Social Contract – a leap towards better employment
The Confederation of Finnish Industries EK is satisfied that the prolonged negotiations on the Social Contract have at last concluded with a reasonable result. Although the organisations did not reach the target set by the government, an agreement is nevertheless a good start towards better competitiveness and higher employment.
– This solution will provide Finnish companies with better opportunities to succeed in competition and to offer jobs in Finland. It will also bring stability, and hopefully it will safeguard industrial peace, which is important in terms of competitiveness, EK’s Director General Jyri Häkämies points out.
– During the last ten years Finland has significantly fallen behind in competition in comparison to European benchmark countries. This Contract helps catch up only a part of the handicap, so much work remains to be done.
EK emphasizes that all the changes based on the outcome of negotiations will be introduced extensively in the collective agreements. All parties must commit.
The negotiation result achieved by the confederations 1) extends working time by 24 hours per year, 2) relieves social security contributions paid by enterprises, and 3) includes a zero percent wage increases for 2017.
Over the next five years, the unit labour costs for enterprises will be on average over 3 percentage points lower than they would have been without these jointly agreed measures. The zero percent wage increases will also bring a calculated improvement of 0.5 percentage points to competitiveness for next year.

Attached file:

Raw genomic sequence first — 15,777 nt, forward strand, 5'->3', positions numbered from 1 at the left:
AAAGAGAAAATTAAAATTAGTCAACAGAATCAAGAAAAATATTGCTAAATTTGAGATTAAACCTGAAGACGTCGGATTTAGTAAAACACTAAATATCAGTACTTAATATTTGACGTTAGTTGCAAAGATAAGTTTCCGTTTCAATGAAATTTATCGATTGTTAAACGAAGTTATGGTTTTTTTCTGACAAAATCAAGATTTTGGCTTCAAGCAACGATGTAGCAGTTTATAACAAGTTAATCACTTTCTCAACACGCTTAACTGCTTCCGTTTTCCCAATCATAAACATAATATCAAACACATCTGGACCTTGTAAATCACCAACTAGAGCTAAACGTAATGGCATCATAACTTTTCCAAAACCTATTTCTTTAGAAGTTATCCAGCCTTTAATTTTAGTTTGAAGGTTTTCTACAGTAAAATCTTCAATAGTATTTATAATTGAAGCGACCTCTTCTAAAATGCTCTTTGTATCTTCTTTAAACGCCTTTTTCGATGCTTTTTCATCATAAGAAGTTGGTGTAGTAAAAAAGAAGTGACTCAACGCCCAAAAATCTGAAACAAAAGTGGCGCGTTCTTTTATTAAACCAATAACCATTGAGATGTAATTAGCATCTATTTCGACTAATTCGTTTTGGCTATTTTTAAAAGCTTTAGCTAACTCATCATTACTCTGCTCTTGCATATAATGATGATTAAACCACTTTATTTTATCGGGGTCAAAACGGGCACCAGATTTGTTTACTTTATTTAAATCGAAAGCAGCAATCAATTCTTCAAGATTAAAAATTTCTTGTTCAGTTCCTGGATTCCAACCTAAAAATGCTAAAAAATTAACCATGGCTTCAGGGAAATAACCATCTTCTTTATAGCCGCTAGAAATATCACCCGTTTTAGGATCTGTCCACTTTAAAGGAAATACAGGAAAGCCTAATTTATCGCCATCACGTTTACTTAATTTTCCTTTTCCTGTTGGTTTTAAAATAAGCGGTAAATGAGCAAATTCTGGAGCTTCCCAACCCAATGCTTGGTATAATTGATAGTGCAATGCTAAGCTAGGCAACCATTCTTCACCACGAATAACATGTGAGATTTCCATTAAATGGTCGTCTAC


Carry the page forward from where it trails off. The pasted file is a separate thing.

In EK’s view, this decision will provide the government with an opportunity to relieve taxation and cancel the looming additional savings measures, while tax cuts would be an important stimulus to purchasing power.
According to the negotiation result, the further development of local bargaining would mainly remain the responsibility of branch level employer federations and trade unions.
– Workplaces need agility and flexibility, as well as the opportunity to collectively seek means to survive in a crisis situation, Häkämies underlines.
The central level labour market organisations also propose a tripartite preparation of the legislative amendments in order to place non-organised companies in the same position in local bargaining as organised enterprises.